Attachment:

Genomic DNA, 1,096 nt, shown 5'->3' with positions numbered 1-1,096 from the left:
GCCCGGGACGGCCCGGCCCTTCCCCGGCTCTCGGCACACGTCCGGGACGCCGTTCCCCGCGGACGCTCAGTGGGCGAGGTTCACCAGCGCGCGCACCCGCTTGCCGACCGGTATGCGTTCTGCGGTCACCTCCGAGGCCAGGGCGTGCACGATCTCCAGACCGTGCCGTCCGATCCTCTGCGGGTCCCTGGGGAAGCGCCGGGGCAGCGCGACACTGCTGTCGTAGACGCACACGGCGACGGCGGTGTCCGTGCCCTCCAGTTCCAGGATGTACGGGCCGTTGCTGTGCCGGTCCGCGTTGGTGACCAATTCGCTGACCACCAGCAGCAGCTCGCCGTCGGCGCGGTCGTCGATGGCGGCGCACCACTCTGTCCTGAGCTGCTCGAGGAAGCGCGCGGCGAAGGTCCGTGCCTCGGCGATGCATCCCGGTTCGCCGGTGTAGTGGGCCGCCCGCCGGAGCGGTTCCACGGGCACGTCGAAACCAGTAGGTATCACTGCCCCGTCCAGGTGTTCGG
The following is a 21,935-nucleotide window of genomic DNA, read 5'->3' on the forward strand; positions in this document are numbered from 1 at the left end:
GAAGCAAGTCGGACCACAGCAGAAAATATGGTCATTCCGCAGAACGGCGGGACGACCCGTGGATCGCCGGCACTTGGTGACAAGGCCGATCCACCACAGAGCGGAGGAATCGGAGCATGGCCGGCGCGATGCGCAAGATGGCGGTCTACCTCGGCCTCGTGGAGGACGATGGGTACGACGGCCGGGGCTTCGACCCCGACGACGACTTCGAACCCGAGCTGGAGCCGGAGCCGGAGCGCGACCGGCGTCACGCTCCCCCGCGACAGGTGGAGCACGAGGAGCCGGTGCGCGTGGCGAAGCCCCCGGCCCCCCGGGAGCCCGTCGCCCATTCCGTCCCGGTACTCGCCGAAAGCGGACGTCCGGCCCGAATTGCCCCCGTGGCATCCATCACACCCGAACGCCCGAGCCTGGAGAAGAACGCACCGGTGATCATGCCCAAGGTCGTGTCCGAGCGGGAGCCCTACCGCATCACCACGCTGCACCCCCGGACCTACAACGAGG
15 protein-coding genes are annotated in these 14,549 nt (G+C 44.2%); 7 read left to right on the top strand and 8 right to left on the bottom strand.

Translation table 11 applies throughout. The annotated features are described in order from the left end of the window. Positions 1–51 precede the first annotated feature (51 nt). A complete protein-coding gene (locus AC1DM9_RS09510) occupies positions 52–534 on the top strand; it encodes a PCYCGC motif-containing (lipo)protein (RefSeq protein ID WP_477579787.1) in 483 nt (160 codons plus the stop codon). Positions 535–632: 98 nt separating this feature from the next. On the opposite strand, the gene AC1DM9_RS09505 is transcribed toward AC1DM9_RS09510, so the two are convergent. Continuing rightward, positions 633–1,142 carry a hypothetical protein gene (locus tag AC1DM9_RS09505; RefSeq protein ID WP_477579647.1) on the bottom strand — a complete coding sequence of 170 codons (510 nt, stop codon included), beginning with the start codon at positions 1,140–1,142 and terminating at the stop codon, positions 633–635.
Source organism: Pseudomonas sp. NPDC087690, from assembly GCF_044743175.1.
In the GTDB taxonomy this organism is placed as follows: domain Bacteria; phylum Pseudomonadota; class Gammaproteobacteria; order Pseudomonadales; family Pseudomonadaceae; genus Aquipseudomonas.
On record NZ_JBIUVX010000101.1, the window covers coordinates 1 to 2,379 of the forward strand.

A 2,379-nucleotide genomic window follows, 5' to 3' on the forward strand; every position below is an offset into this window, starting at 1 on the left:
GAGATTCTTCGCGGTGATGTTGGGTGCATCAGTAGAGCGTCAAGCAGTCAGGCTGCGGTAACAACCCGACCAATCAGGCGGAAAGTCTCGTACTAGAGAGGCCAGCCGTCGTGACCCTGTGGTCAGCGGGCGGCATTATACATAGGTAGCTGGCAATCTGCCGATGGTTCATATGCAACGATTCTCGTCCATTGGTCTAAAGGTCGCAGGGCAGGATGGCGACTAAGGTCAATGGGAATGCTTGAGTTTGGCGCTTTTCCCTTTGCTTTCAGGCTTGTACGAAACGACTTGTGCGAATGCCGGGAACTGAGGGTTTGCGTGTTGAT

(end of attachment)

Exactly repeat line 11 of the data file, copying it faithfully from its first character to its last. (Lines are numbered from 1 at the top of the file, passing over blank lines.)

GAGATTCTTCGCGGTGATGTTGGGTGCATCAGTAGAGCGTCAAGCAGTCAGGCTGCGGTAACAACCCGACCAATCAGGCGGAAAGTCTCGTACTAGAGAGGCCAGCCGTCGTGACCCTGTGGTCAGCGGGCGGCATTATACATAGGTAGCTGGCAATCTGCCGATGGTTCATATGCAACGATTCTCGTCCATTGGTCTAAAGGTCGCAGGGCAGGATGGCGACTAAGGTCAATGGGAATGCTTGAGTTTGGCGCTTTTCCCTTTGCTTTCAGGCTTGTACGAAACGACTTGTGCGAATGCCGGGAACTGAGGGTTTGCGTGTTGAT